Introduction to Crime Scene Photography


  • Edward Robinson, Associate Professor, Forensic Science Department, The George Washington University, Washington, DC.

Introduction to Crime Scene Photography acquaints the reader with the essentials of basic crime scene photography techniques. It looks at the concepts related to composition and relates them to the types of photographs captured by crime scene photographers. It explains how to capture images based on the exposure settings chosen to produce the effect desired. It considers the techniques used needed to control and maximize Depth of Field (DOF), and reviews how the different lenses will affect an image. Organized into seven chapters, the book begins with an overview of crime scene photography and composition, including the three cardinal rules of good photography. It then proceeds with a discussion of the benefits of bounce flash and how to utilize this technique to properly compose the subject of interest. It also explains how to capture any image necessary at the crime scene by combining the concepts of composition, nonflash exposure, DOF, flash exposure, and the use of various types of lenses. In addition, the reader is introduced to various energy sources and filters, digital processing of evidentiary photography, and legal issues related to photographs and digital images. Examples and illustrations are provided throughout to demonstrate how the concepts examined tend to form a sort of symbiotic relationship. This text will benefit scene investigators and photographers, forensic consultants, forensic scientists, undergraduate students in forensic and/or criminal justice programs, law enforcement professionals, and anyone who wants to acquire the skills needed to be a successful crime scene photographer.
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Undergraduate students in forensic and/or criminal justice programs, law enforcement training centers, police academies and local agencies. Crime scene investigators/photographers, forensic consultants, forensic scientists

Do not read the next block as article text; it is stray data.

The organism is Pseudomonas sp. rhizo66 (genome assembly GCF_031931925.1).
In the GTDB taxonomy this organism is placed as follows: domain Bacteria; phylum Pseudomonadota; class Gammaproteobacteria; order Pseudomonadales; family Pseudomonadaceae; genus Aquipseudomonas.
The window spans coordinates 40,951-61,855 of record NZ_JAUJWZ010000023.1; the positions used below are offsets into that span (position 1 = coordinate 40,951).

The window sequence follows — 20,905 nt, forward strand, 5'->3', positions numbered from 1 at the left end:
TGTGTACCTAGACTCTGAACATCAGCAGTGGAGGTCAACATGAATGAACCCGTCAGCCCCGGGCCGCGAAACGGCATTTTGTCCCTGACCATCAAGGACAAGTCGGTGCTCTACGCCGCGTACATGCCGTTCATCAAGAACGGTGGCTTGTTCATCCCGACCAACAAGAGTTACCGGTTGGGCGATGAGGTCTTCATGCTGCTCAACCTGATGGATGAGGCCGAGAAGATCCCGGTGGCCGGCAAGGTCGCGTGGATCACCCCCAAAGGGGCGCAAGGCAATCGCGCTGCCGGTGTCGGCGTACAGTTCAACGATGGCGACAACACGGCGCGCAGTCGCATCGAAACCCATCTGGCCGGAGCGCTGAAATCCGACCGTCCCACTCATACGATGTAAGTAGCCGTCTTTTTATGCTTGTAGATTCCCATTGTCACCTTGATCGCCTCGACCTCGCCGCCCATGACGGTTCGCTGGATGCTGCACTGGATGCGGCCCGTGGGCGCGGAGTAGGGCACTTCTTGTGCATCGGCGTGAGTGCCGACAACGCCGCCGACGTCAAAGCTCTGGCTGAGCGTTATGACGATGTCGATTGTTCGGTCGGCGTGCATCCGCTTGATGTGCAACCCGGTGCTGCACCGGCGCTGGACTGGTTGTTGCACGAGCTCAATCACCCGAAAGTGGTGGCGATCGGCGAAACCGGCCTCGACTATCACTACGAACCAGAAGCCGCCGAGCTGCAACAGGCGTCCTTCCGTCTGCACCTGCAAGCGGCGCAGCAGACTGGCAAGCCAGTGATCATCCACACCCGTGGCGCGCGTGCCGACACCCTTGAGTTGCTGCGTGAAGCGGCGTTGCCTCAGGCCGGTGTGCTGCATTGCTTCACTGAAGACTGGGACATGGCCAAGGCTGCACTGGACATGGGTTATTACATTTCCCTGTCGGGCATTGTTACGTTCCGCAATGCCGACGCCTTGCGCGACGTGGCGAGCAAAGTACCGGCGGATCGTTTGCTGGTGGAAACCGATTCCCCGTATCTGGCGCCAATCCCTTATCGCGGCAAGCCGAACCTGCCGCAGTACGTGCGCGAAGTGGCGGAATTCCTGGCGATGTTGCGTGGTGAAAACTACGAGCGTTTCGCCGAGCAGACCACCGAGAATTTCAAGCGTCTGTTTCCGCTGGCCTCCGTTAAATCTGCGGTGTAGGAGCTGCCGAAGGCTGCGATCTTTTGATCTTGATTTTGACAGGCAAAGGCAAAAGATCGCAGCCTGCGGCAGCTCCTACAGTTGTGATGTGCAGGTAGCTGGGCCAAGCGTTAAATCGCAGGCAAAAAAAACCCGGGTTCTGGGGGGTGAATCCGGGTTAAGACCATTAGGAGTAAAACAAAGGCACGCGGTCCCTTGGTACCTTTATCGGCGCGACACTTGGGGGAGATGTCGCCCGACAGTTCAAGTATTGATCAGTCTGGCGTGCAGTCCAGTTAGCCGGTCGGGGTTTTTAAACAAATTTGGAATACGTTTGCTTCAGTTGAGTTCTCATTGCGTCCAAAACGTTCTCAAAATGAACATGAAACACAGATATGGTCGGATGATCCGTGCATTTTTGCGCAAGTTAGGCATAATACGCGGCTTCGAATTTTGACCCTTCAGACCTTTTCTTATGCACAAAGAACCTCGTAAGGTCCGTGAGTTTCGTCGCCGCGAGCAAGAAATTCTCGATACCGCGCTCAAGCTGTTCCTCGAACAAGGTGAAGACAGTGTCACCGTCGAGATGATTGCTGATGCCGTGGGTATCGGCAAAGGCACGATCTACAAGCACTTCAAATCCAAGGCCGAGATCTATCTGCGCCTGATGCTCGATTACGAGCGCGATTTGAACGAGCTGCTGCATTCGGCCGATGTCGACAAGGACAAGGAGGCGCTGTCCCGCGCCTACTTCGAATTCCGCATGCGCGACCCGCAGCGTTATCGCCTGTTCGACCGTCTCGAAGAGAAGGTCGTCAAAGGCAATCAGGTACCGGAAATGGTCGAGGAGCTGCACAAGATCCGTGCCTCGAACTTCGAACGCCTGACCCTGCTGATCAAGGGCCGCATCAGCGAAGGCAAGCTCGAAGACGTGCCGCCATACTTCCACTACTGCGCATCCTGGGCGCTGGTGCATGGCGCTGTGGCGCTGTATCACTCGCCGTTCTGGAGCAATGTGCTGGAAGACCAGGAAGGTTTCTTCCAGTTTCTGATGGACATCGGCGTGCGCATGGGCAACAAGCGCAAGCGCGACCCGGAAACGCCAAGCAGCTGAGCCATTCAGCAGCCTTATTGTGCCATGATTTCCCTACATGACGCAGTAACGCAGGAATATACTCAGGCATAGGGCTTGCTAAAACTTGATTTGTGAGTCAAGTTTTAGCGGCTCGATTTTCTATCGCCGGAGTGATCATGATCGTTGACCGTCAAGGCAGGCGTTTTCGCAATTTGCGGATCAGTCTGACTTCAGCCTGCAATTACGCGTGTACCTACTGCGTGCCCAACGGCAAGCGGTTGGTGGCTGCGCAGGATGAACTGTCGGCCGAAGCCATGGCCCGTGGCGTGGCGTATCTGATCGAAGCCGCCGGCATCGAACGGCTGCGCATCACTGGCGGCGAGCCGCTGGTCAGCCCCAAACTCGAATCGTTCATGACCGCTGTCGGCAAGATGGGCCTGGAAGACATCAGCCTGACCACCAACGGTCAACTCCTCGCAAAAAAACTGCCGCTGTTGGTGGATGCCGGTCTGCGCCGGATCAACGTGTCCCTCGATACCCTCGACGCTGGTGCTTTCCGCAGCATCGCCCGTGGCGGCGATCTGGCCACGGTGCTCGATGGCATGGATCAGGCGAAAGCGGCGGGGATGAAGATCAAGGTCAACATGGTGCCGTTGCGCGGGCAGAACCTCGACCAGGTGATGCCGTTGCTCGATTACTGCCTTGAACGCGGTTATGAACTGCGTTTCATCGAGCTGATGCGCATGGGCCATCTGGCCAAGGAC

Book information

  • Published: August 2012
  • ISBN: 978-0-12-386543-4


"The book initiates the novice to all the essentials of basic crime scene photography techniques."--Evidence Technology Magazine, July-August 2013

Table of Contents



Chapter 1 An Overview of Crime Scene Photography and Composition

    Photo Documentation Forms

    Composition and Full Field of View Responsibility

    Chapter Summary

Chapter 2 Exposure

    The Proper Exposure Triangle

    Exposure Stops

    Exposure Variables

    Reciprocal Exposures

    The Reflective Light Meter

    Normal Versus Nonnormal Scenes

    Tools for Determining Proper Exposures with Tricky Scenes

    Exposure Modes


    The F/16 Sunny Day Rule

    Common Filters

    Chapter Summary

Chapter 3 Focus, Depth of Field, and Lenses


    Depth of Field (DOF)


    Chapter Summary

Chapter 4 Electronic Flash

    Manual Flash Exposure Mode

    Automatic and Dedicated/TTL Flash Exposure Modes

    Fill-In Flash

    Direct Light

    Oblique Light: Hard and Soft Shadows

    Bounce Flash

    Aperture Priority Mode for Large, Dimly Lit Scenes

    Chapter Summary

Chapter 5 Energy Filters and Sensors Ultraviolet/Visible/Near Infrared

    The Spectrum

    UV/IR Cameras

    Film and Other Camera Sensors

    Light (Energy)




    Chapter Summary

Chapter 6 Digital Processing of Evidentiary Photography

    In the Beginning

    That Really Bytes!

    Do You Give a RIP? Raster Graphics versus Vector Graphics

    The Speed of Light ... I Mean Bits

    Taking a Bite (Make that Byte) Out of Digital Imaging

    Some Like their Data Raw

    Guidelines and Standards

    Image Classifications

    The Ball is in Your Court





    Case Law

    What Goes in Must Come Out ... Sort of

    Pixels, Dots, and Samples, Oh My

    Can You See It Now?

    Image Processing Guidelines

    Supplemental Guidelines for Brush Tools (Burn and Dodge)


Chapter 7 Legal Issues Related to Photographs and Digital Images

    Photographs and Digital Images as Evidence

    A Fair and Accurate Representation of the Scene


    Relevant and Material

    Legal Implications of Digital Imaging

    Chapter Summary